Renovascular hypertension


Renovascular hypertension

Infobox_Disease
Name = Renovascular hypertension


Caption =
DiseasesDB =
ICD10 = ICD10|I|15|0|i|10
ICD9 = ICD9|403
ICDO =
OMIM =
MedlinePlus = 000204
eMedicineSubj = med
eMedicineTopic = 2006
MeshID = D006978

Renovascular hypertension (or "renal hypertension") is a syndrome which consists of high blood pressure caused by narrowing of the arteries supplying the kidneys (renal artery stenosis). It is a form of secondary hypertension - a form of hypertension whose cause is identifiable.

Diagnosis and presentation

Techniques have been developed to diagnose renal hypertension using digital image processing of radiographs. Treatment may involve angioplasty and stenting of the renal arteries. The syndrome may be related to other diseases of the epithelium.

Suggestive clinical features include onset of hypertension <30 or >50 years of age, abdominal or femoral bruits, hypokalemic alkalosis, moderate to severe retinopathy, acute onset of hypertension or malignant hypertension, and hypertension resistant to medical therapy.

The "gold standard" in diagnosis of renal artery stenosis is conventional arteriography. Magnetic resonance angiography (MRA) is used in many centers, especially among pts with renal insufficiency at higher risk for contrast nephropathy. MRA may overestimate the severity of stenosis relative to angiography. In pts with normal renal function and hypertension, the captopril (or enalaprilat) renogram may be used. Lateralization of renal function [accentuation of the difference between affected and unaffected (or "less affected") sides] is suggestive of significant vascular disease. Test results may be falsely negative in the presence of bilateral disease.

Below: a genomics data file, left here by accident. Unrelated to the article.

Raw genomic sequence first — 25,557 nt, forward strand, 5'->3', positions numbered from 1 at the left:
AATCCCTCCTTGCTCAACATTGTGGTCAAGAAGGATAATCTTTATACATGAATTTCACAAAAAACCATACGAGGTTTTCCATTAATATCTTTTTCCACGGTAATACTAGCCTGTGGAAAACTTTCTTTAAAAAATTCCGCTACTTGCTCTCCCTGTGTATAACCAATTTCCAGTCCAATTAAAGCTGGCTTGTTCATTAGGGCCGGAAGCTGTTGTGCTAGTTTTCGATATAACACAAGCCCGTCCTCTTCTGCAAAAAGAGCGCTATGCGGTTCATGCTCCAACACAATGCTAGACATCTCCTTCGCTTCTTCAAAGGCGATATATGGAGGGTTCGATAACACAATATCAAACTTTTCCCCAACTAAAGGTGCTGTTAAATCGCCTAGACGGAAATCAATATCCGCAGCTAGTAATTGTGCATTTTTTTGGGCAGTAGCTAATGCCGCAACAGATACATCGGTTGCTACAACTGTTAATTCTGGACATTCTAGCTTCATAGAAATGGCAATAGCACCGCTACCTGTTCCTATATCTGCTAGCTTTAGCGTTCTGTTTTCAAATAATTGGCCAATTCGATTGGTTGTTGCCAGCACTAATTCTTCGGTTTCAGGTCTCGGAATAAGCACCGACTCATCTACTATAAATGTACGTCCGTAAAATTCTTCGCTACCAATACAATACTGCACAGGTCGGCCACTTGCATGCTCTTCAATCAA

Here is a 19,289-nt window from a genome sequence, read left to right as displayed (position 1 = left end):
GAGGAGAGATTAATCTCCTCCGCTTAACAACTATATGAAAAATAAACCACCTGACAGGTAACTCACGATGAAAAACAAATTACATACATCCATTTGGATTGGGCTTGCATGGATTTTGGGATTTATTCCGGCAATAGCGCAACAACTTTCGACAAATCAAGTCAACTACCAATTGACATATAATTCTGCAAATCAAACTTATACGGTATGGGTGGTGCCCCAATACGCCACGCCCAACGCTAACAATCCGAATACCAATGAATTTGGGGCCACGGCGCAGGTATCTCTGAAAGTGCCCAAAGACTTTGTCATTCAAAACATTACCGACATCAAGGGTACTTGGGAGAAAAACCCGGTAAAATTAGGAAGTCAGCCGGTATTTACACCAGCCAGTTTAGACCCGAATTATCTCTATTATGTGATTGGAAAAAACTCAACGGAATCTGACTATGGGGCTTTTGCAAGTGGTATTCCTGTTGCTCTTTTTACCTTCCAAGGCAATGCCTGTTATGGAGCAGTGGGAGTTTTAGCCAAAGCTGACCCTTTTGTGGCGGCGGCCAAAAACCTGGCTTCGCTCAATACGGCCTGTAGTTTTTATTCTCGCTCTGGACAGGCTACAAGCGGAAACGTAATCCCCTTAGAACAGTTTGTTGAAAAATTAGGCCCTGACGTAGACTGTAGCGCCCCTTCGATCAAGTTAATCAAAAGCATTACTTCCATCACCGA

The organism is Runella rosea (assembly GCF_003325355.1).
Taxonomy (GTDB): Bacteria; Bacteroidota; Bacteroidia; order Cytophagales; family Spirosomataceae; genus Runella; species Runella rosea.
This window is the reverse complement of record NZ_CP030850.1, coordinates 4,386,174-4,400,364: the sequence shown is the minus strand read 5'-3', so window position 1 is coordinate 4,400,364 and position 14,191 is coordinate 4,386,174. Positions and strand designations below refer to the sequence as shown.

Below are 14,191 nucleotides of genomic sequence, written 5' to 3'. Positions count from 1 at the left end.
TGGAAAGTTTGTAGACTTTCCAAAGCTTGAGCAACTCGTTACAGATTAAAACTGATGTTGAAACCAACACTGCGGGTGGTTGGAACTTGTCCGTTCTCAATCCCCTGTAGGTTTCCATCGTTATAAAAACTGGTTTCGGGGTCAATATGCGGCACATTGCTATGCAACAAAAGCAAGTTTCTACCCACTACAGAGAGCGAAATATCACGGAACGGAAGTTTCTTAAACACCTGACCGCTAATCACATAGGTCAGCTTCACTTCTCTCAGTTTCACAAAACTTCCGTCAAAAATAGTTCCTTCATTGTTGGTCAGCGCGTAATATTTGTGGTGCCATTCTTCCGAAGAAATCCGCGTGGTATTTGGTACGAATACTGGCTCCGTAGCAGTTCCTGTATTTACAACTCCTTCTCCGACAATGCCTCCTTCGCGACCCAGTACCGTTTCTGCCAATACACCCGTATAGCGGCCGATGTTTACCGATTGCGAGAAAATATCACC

Treatment

Renal hypoperfusion activates renin-angiotensin-aldosterone (RAA) axis; ACE inhibitors and ARB classes of antihypertensives are contraindicated as they might compromise the renal function especially if the Stenosis is bilateral. Nitroprusside, labetalol, or calcium antagonists are generally effective in lowering bp acutely, although inhibitors of the RAA axis [e.g., ACE inhibitors, angiotensin II receptor blockers (ARBs)] are most effective long-term treatment, if disease is not bilateral.

Surgical revascularization appears to be superior for ostial lesions characteristic of atherosclerosis. The relative efficacy of surgery compared with angioplasty (especially with stenting) for fibromuscular dysplasia or for nonocclusive, nonostial atherosclerotic disease is unclear. Angioplasty (with or without stenting) tends to be most effective for mid-vessel or more distal lesions. No studies have adequately compared revascularization with medical therapy. ACE inhibitors or ARBs are ideal agents for hypertension associated with renal artery stenosis, except in pts with bilateral disease (see "Ischemic Nephropathy," below) or disease in a solitary kidney (including an allograft).

ource

* Harrison's Manual of Medicine: Renovascular Disease - Renal Artery Stenosis

ee also

* Hypertensive nephropathy
* Renal artery stenosis
* Renal failure

External links

* [http://www.hmc.psu.edu/healthinfo/r/renovascularhypertension.htm PSU]


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